Friday, June 6, 2014


Image by: whatcomteaparty

This evening my colleagues and I had a wonderful sharing on a Google + Hangout.  The format for our dialogue was entitled "Soapbox"
and here is the instructor's description:

 ASSIGNMENT: To do this, you will select a topic from ideas that we have not deeply considered and have not been chosen for project topics. A suggested list is below.
You will have 8 minutes to get on your soapbox and inform, orate, philosophize, advise, etc. on your topic based on the current state of the art, data, and research. The audience will then have up to 4 minutes to respond, question, analyze, etc. Feel free to support and augment your soapbox with relevant resources and technology.
ASSESSMENT: Two people will peer-review each presenter using the rubric below.
(Assignment and rubric developed by Laura Greenstein Ed.D)

The two hours whizzed by as we listened to each other discuss such topics as:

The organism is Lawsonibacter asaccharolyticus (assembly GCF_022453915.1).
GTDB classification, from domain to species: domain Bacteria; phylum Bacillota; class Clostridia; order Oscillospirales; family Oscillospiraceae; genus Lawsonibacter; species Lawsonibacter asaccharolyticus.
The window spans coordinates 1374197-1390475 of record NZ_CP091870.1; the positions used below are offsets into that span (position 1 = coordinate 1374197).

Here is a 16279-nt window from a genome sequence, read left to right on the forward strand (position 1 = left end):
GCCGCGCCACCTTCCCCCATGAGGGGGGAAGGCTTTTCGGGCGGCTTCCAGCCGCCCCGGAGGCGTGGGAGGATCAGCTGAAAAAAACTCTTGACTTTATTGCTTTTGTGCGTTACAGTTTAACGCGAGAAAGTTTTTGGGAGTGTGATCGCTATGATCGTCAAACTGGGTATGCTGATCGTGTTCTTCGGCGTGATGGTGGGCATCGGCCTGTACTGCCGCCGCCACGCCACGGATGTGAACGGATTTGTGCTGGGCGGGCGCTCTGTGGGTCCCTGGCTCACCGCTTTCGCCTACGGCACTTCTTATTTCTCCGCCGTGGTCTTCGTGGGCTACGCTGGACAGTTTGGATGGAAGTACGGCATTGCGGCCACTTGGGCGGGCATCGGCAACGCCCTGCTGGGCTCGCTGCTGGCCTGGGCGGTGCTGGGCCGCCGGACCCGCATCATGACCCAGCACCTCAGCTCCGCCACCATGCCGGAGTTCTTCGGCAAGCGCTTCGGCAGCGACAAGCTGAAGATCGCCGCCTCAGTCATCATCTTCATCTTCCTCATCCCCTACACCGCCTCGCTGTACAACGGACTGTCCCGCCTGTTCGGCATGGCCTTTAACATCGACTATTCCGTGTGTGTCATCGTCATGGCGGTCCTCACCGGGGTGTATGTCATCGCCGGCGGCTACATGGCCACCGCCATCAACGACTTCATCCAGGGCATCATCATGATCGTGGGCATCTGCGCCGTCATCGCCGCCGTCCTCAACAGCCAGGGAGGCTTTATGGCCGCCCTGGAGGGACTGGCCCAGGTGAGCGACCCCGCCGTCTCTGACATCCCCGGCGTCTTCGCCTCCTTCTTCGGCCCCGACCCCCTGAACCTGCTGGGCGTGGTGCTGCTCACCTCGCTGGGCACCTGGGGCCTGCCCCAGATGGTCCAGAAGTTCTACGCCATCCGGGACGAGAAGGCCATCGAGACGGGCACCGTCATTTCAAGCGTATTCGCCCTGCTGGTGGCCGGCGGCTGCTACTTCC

What teachers need to know about technology?
Too young for technology?
If students have the answers, what are the questions?
Something surprising about CCSS resources
Assessing MOOCS
Assessing ISTE/NETS Standards
The future of teaching, learning, and assessing with technology

The soapbox format enabled all participants speak with conviction and passion. I gained more insight into the International Society for Technology in Education (ISTE) standards for coaches. I gained some great tips for early learners in respect to technology. I learned that STEAM is STEM with the Arts added. One colleague shared some great strategies and data about teachers and the types of questions we ask are they open questions or closed questions. A library/media specialist shared 10 things teachers should know about technology. We had some informative discussion around Common Core curriculum, Massive Online Open Courses and the future of teaching, learning and assessing in the future and the need to give teachers time to process and align standards, curriculum and assessments.

The beauty of this assignment is that we shared multiple perspectives. We also shared the results of our investigations so this project resulted in a collaborative effort where we can all benefit from the work of each other. 

1 comment:

  1. Your reflection ties together collaboration, new learning, and research supported perspectives in one engaging activity. That's a great explanation of the event. Thanks for your contribution.